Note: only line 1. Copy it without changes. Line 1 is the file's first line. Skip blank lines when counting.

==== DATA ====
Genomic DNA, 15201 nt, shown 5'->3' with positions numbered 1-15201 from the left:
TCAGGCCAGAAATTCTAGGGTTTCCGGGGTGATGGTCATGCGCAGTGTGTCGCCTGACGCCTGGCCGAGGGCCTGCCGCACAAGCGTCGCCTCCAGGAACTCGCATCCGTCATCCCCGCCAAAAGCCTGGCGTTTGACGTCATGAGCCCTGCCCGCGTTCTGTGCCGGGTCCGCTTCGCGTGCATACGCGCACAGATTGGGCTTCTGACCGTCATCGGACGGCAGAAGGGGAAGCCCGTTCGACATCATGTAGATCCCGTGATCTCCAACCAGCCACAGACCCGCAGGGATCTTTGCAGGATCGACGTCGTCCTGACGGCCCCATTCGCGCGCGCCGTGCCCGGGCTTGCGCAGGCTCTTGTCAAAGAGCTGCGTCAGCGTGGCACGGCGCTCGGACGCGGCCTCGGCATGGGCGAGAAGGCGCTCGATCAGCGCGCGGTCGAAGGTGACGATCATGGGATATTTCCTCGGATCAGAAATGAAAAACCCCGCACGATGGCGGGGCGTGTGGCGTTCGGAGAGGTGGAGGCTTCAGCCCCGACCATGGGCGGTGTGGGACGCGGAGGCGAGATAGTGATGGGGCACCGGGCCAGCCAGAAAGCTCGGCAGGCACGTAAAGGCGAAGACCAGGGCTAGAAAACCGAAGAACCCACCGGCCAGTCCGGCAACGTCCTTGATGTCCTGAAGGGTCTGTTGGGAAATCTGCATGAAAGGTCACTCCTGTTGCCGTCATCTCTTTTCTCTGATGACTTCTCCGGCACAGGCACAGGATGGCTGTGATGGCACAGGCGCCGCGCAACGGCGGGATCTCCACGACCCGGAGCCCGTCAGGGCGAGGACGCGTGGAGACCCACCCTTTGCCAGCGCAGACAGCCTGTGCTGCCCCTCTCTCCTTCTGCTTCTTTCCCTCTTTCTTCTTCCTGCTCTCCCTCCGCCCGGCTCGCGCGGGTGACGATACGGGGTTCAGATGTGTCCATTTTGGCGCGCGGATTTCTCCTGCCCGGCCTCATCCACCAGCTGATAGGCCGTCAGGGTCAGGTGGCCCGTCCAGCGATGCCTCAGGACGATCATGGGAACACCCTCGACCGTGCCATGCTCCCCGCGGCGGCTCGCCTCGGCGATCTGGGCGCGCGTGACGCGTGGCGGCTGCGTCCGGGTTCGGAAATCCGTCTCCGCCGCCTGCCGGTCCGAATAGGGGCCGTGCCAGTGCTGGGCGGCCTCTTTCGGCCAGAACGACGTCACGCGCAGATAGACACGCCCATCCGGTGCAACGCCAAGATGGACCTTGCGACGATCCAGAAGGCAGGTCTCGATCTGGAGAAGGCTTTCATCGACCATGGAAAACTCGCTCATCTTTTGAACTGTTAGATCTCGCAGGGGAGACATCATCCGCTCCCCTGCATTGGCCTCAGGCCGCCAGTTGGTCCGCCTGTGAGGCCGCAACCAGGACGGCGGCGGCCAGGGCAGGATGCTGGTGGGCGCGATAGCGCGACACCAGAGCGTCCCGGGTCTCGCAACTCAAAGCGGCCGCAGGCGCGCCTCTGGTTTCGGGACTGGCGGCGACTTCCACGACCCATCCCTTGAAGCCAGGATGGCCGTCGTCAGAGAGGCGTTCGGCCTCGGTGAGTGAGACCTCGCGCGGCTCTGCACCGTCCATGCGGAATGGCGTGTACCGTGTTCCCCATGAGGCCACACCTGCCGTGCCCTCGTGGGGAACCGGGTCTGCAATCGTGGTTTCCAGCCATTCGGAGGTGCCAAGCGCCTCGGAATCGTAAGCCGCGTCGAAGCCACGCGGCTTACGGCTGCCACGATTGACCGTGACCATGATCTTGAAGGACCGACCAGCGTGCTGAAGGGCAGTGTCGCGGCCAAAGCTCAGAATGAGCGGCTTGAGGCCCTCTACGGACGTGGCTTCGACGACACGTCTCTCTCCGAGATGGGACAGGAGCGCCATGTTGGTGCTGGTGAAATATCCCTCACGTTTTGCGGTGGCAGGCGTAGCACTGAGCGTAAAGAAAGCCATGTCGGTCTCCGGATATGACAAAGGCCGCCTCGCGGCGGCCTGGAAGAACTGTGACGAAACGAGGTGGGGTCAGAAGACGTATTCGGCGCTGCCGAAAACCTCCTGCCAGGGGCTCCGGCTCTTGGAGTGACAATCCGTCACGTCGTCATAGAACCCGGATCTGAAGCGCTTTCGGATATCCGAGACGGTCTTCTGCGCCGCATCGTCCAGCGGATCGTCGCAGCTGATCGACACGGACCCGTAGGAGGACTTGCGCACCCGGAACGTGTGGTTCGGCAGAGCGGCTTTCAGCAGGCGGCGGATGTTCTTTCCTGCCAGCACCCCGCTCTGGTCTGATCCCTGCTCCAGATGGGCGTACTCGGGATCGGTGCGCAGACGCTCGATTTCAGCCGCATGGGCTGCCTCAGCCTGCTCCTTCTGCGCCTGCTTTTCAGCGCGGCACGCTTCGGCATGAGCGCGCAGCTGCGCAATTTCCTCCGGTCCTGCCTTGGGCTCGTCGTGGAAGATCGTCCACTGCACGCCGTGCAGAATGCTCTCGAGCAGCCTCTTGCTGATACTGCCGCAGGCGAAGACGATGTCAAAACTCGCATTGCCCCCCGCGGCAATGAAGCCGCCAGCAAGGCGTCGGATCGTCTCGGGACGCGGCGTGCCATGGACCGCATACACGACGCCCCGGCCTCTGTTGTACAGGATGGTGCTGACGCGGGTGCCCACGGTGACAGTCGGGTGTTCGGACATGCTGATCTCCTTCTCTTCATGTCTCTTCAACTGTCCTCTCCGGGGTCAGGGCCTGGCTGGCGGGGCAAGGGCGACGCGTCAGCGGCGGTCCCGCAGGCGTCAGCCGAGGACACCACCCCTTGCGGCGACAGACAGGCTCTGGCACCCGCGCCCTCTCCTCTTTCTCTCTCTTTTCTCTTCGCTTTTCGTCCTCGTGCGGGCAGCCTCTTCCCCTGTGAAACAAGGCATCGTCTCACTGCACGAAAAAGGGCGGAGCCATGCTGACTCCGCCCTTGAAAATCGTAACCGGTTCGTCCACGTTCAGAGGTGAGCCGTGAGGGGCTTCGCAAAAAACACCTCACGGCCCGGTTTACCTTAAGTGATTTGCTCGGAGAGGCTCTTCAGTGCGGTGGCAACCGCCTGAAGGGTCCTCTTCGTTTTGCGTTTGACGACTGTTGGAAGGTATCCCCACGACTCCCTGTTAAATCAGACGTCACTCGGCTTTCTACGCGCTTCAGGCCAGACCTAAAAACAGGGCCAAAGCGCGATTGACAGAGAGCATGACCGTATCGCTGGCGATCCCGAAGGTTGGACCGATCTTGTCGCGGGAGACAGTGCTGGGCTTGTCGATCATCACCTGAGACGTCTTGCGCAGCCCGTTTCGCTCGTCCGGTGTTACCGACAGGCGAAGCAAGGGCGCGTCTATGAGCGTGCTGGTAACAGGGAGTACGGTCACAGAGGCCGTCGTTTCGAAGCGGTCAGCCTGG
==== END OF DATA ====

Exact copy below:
Genomic DNA, 15201 nt, shown 5'->3' with positions numbered 1-15201 from the left: